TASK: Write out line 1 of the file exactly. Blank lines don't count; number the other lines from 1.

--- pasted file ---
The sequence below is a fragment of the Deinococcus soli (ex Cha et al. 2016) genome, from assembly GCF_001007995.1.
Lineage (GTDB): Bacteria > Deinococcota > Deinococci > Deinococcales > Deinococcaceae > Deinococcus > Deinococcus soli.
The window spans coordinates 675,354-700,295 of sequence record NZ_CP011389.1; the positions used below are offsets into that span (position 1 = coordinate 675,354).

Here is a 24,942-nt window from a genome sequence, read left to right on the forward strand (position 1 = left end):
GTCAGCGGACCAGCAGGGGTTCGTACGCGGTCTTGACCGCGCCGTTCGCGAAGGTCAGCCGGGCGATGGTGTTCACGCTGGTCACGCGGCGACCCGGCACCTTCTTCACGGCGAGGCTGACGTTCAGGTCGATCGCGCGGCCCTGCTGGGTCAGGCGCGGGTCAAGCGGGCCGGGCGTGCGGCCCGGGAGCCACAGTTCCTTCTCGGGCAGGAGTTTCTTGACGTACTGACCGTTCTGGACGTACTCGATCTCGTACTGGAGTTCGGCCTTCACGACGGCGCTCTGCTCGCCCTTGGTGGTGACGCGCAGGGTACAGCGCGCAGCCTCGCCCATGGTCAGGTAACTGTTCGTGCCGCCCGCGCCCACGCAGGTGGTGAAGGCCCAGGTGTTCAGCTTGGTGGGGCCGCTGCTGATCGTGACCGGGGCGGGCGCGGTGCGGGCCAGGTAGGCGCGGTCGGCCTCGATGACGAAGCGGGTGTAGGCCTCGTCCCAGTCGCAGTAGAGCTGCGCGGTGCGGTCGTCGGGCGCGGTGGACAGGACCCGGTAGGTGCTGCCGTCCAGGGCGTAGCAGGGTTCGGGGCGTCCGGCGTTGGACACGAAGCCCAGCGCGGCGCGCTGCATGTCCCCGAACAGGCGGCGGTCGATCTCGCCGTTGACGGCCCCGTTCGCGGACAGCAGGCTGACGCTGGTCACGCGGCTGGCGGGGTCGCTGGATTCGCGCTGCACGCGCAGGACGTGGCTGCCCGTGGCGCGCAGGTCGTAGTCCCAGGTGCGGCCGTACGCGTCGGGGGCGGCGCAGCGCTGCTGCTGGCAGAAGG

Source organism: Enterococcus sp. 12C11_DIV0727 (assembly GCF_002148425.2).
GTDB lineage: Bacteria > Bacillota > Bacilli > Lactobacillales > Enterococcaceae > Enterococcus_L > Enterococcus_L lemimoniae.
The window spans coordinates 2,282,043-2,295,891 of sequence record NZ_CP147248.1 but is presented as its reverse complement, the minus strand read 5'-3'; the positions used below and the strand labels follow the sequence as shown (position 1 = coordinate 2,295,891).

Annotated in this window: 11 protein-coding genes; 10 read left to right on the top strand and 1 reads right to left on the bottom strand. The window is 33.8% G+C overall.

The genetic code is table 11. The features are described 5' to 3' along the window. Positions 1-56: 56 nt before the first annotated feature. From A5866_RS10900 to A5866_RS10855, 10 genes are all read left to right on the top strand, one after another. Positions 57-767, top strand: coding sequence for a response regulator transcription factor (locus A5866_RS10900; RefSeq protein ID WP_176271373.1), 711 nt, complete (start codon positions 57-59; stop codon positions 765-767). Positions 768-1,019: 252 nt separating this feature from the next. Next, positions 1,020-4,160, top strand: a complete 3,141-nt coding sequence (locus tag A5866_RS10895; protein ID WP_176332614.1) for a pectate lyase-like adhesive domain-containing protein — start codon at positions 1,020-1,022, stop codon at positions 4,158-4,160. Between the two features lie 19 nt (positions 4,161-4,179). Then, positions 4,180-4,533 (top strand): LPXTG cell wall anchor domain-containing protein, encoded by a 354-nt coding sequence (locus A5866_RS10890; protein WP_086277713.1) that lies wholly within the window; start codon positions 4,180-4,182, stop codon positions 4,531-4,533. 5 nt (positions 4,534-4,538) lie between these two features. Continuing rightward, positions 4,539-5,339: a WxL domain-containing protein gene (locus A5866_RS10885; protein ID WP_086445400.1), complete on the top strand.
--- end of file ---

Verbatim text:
The sequence below is a fragment of the Deinococcus soli (ex Cha et al. 2016) genome, from assembly GCF_001007995.1.